But what I found most revealing in all this drama is the reaction of Magu himself. While vowing that the EFCC will take “stern administrative action” against Bakari, he said the investiture is another evidence of “corruption fighting back.”
How? Magu didn’t explain.
Did Ekweremadu induce Bakari for the award? At least, he insists that the award was not solicited. It was the initiative of the EFCC and, therefore, couldn’t have been paid for.
Could it be that the investiture was an attempt by the embattled eighth NASS to rubbish the EFCC?
Senate President, Bukola Saraki, is standing trial at the Code of Conduct Tribunal (CCT) over alleged false assets declaration, but how will the case be affected by the investiture? Nobody has told us.
Then Magu made a most absurd claim, saying: “This leg of the despicable campaign, which is unfortunately being carried out by [an employee] of the Commission, had been foreshadowed in recent weeks by other questionable acts. “For instance, all through last week, some courts issued a string of anti-EFCC rulings looking like calculated attempts to derail the anti-corruption war, even as there were indications of the capture of a prominent section of the media by dark forces.”
This is not the first time Magu would blackmail and malign Nigerian judges and journalists. His motive needs to be interrogated.
Does it mean that any judgment which goes against the EFCC is evidence of corruption fighting back? If so, the implication is that any judge who gives any ruling that does not favour the EFCC has been compromised. This is sheer blackmail and it is dangerous.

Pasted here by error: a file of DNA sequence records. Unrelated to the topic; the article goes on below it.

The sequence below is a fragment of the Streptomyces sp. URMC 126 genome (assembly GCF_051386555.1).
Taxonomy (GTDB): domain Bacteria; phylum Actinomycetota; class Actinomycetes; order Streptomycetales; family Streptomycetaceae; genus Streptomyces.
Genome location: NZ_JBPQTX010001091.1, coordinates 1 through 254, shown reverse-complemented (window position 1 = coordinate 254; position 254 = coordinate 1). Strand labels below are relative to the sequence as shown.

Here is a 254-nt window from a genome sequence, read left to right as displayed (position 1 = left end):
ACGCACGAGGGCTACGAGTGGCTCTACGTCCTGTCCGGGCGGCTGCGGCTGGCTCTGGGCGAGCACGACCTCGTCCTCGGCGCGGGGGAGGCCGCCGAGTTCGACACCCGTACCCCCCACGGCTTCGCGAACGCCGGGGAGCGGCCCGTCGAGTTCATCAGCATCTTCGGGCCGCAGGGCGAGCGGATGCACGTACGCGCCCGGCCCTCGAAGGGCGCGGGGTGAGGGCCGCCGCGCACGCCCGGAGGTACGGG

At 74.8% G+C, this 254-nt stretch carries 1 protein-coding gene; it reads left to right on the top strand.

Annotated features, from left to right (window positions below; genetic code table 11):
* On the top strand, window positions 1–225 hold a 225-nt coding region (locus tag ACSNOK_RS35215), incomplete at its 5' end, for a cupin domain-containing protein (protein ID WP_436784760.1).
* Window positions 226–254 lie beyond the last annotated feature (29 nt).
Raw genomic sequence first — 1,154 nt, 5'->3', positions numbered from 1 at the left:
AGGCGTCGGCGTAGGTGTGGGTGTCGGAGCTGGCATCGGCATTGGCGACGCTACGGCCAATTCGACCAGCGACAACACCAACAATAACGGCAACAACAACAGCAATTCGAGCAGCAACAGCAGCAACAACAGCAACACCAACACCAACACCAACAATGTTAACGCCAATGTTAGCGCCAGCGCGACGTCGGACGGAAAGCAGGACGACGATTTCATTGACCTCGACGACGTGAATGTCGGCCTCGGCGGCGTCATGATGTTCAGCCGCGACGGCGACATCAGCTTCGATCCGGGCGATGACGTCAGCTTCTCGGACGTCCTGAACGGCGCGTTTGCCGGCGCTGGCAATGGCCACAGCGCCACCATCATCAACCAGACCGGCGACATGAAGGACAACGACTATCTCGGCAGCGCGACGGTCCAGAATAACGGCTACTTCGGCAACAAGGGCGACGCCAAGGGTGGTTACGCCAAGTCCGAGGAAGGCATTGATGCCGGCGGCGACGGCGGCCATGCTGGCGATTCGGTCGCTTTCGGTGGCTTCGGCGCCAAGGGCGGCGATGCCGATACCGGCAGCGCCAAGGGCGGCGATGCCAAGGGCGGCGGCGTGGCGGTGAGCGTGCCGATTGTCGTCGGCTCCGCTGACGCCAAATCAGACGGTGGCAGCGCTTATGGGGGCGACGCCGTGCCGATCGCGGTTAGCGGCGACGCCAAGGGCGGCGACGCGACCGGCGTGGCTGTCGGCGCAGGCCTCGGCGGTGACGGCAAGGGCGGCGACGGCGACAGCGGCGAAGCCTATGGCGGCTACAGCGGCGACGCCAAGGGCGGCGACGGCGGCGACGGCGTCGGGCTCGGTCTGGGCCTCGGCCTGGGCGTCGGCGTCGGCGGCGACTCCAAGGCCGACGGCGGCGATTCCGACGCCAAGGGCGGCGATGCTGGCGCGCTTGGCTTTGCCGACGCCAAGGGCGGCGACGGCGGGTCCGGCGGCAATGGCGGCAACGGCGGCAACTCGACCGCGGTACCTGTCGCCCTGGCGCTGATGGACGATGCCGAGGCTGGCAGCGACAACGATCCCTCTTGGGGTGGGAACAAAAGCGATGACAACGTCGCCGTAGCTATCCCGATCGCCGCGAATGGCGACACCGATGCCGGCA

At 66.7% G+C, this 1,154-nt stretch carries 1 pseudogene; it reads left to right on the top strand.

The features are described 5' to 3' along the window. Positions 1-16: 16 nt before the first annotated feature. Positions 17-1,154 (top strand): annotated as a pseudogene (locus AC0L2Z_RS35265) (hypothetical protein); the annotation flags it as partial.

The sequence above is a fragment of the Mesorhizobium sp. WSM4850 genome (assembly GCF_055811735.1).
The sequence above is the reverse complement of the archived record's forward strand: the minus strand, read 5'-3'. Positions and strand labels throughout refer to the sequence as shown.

It then means that the only thing it takes for a Nigerian to be railroaded into jail is for the EFCC to pronounce you guilty.
All over the world, judges give rulings on the weight of evidence before them. In other climes, the onus is on prosecutors to prove the guilt of the accused beyond all reasonable doubt.
And that is why the bulk of the job is done by the security personnel who investigate cases. Investigations are so thorough that by the time an accused is brought to court, all the evidence to complete the job is available.
Here, the reverse is the case.
The EFCC arrests and even charges people to court before scouting for evidence. It then leaks unsubstantiated allegations to the media and gets the accused convicted in the court of public opinion and then sets up judges for blackmail.
The EFCC also turns round to accuse the media which has done more than even the Commission in the war against corruption. It is the Nigerian media that has mobilised the people behind the war against corruption.
So, for Magu to impugn on the integrity of journalists simply because a few people have written articles he considers not palatable is unfortunate.
I won’t be surprised if this article becomes another evidence of the “capture of a prominent section of the media by dark forces.”
But if Magu must know, many Nigerians also believe that the EFCC is a cesspool of corruption. If in doubt, he should ask Professor Ben Nwabueze, the intrepidjurist, one man Magu cannot tar with the brush of corruption.
Nwabueze has said publicly that the EFCC is Nigeria’smost corrupt institution. And why not? A Commission that once had Ibrahim Lamorde as its poster boy should not have the luxury of soiling the image of other institutions. So, there is enough tar to go round.
Magu may well know that when the EFCC fails to diligently carry out investigations and prosecute accused people successfully but hopes to get conviction in the courts by blackmailing judges and journalists, that in itself is an act of corruption.
.Ikechukwu Amaechi is the Managing Director/Editor-in-Chief, The Niche Sunday newspaper ( [email protected] )